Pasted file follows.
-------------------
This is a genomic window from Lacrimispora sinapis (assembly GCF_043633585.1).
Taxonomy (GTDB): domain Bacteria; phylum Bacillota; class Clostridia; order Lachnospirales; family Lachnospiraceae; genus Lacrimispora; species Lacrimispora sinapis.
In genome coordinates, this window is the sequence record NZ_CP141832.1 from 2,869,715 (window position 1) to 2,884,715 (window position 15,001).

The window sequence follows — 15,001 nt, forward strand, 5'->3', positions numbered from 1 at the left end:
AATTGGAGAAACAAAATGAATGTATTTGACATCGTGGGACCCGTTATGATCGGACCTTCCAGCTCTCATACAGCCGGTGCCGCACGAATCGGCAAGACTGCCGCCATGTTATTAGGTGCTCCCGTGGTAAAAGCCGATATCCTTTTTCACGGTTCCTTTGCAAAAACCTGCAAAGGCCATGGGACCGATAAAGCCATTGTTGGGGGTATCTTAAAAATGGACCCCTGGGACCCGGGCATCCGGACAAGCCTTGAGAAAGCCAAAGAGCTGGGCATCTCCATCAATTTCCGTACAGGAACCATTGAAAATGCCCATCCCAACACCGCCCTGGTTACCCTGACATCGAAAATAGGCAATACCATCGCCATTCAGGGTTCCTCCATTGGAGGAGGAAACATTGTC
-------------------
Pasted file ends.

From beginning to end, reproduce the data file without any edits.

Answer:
This is a genomic window from Lacrimispora sinapis (assembly GCF_043633585.1).
Taxonomy (GTDB): domain Bacteria; phylum Bacillota; class Clostridia; order Lachnospirales; family Lachnospiraceae; genus Lacrimispora; species Lacrimispora sinapis.
In genome coordinates, this window is the sequence record NZ_CP141832.1 from 2,869,715 (window position 1) to 2,884,715 (window position 15,001).

The window sequence follows — 15,001 nt, forward strand, 5'->3', positions numbered from 1 at the left end:
AATTGGAGAAACAAAATGAATGTATTTGACATCGTGGGACCCGTTATGATCGGACCTTCCAGCTCTCATACAGCCGGTGCCGCACGAATCGGCAAGACTGCCGCCATGTTATTAGGTGCTCCCGTGGTAAAAGCCGATATCCTTTTTCACGGTTCCTTTGCAAAAACCTGCAAAGGCCATGGGACCGATAAAGCCATTGTTGGGGGTATCTTAAAAATGGACCCCTGGGACCCGGGCATCCGGACAAGCCTTGAGAAAGCCAAAGAGCTGGGCATCTCCATCAATTTCCGTACAGGAACCATTGAAAATGCCCATCCCAACACCGCCCTGGTTACCCTGACATCGAAAATAGGCAATACCATCGCCATTCAGGGTTCCTCCATTGGAGGAGGAAACATTGTC